Aleph Institute Celebrates Successful Alternative Sentencing Case

Alternative Sentencing helps retired Squirrel Hill lawyer make amends in the community


Pittsburgh, PA: On Wednesday April 12th 2018, Arthur Smith, a Squirrel Hill real estate lawyer, was granted an alternative to prison punishment presented to the court by The Aleph Institute.


US District Judge Nora Barry Fischer, accepted the proposal and sentenced Mr. Smith to one day in prison and three years of probation with twelve hours a week of community service.


Aleph Institute staff, a humanitarian organization that works with prisoners and ex-offenders, had worked with Arthur Smith for over four years, providing religious counseling and overseeing over five hundred hours of community service.


Judge Fischer, who had received the Aleph Institute Alternative Sentencing report of the four years of work with Mr. Smith and other related material, listened intently as Rabbi Moishe Mayir Vogel made the presentation of the need for an alternative sentence, and asked the Rabbi detailed questions about the program.


Judge Fischer thanked Aleph Institute for the important work it performs in the community and recognized as part of the record the programing Aleph Institute has performed over the years for the courts with Judge Conti, Chief District Judge for Western Pennsylvania and Belinda Ashley, Chief U.S. Probation officer of the Western District of Pennsylvania.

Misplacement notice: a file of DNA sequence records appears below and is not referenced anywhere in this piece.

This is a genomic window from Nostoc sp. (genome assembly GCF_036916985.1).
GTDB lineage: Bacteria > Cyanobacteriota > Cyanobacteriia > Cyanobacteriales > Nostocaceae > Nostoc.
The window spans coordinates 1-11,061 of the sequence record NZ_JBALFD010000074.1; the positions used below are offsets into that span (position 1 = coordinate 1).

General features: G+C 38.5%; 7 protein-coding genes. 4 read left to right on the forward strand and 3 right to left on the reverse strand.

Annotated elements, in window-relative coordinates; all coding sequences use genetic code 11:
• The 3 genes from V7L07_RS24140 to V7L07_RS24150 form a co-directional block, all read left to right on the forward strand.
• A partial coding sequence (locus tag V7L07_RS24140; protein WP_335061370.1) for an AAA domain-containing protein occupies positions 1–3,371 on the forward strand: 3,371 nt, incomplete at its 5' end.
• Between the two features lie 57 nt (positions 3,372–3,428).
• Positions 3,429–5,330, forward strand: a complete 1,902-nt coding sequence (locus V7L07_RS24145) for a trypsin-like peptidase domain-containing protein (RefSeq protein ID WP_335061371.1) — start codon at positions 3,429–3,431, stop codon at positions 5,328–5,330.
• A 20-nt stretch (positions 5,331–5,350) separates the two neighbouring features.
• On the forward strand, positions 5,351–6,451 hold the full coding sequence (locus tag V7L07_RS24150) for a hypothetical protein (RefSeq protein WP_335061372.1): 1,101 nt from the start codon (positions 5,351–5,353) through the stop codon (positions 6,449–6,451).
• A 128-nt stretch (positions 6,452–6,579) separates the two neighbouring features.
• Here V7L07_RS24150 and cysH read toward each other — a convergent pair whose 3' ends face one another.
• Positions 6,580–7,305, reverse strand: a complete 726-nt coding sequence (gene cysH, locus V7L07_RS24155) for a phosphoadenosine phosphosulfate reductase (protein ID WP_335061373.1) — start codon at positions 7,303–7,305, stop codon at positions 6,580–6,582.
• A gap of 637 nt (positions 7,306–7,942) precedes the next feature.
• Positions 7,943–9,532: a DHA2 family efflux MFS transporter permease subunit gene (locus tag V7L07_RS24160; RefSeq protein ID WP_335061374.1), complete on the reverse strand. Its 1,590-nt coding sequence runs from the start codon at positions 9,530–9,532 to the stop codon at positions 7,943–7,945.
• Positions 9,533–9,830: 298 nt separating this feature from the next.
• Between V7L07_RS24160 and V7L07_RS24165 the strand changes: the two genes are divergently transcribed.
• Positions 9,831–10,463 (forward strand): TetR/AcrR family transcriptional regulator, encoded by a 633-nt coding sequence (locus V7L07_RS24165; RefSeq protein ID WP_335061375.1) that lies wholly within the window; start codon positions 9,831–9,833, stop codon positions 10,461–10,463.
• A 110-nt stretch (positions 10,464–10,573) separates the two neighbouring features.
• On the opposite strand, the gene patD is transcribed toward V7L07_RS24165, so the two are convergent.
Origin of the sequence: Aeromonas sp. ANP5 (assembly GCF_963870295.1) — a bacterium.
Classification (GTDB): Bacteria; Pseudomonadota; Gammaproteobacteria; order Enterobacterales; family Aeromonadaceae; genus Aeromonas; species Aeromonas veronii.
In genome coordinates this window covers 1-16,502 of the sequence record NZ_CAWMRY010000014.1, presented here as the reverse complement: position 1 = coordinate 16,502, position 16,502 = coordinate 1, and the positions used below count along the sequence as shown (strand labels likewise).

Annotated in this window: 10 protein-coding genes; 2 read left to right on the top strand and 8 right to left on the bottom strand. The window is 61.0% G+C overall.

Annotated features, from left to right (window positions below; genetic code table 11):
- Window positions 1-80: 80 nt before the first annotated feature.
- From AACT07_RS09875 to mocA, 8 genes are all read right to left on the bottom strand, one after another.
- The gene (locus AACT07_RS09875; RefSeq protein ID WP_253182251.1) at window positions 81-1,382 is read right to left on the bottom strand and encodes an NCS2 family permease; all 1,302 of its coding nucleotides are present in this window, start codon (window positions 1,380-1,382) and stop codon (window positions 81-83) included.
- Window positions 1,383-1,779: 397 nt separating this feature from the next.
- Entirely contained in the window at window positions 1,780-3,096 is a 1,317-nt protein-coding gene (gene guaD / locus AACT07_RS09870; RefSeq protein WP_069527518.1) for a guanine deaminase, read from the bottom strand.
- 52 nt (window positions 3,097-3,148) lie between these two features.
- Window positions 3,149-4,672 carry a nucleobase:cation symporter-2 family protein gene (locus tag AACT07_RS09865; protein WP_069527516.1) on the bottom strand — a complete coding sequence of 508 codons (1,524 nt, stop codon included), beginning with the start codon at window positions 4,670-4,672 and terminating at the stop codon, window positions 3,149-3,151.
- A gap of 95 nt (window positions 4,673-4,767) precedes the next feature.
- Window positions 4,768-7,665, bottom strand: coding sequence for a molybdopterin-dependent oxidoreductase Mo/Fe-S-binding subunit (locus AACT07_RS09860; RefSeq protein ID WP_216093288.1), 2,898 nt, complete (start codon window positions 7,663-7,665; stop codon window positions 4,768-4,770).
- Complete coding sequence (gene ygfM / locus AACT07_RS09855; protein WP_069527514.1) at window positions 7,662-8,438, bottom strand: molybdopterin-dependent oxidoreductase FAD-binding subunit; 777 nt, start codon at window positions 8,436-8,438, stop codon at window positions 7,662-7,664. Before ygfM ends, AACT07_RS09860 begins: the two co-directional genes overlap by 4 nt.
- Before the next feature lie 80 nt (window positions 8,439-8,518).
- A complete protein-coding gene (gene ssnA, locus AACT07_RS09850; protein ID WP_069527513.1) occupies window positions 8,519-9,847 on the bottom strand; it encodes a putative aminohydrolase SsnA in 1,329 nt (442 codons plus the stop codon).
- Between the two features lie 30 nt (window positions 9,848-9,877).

At a meeting after the court case between Judge Fischer and Rabbi Vogel, Judge Fischer stressed the importance of the ‘Aleph Institute - Alternative Sentencing Program’ stating that there are times when incarceration is not the answer and an alternative punishment is the right solution.


Alternative sentences carry multiple benefits to society and to individuals. Half way houses, work release programs, house arrest, and day reporting programs are much lower cost to operate, so local, state and federal governments can invest in other programs such as victim services and addiction treatment.


In addition, these solutions mean people are closer to their families, friends, and communities. Many families cannot afford to miss work or travel long distances to visit family members in prison. The Urban Institute found that prisoners with high level of family support and involvement have a higher chance of success when they leave the criminal justice system. Ex-offenders that participate in religious activities and education are less like to re-offend.


Alternative sentences help people make amends by serving the community through volunteering and repairing the harm caused by their actions. Restorative justice approaches such as these emphasize repairing the harm caused by criminal behavior in a way that benefits the community.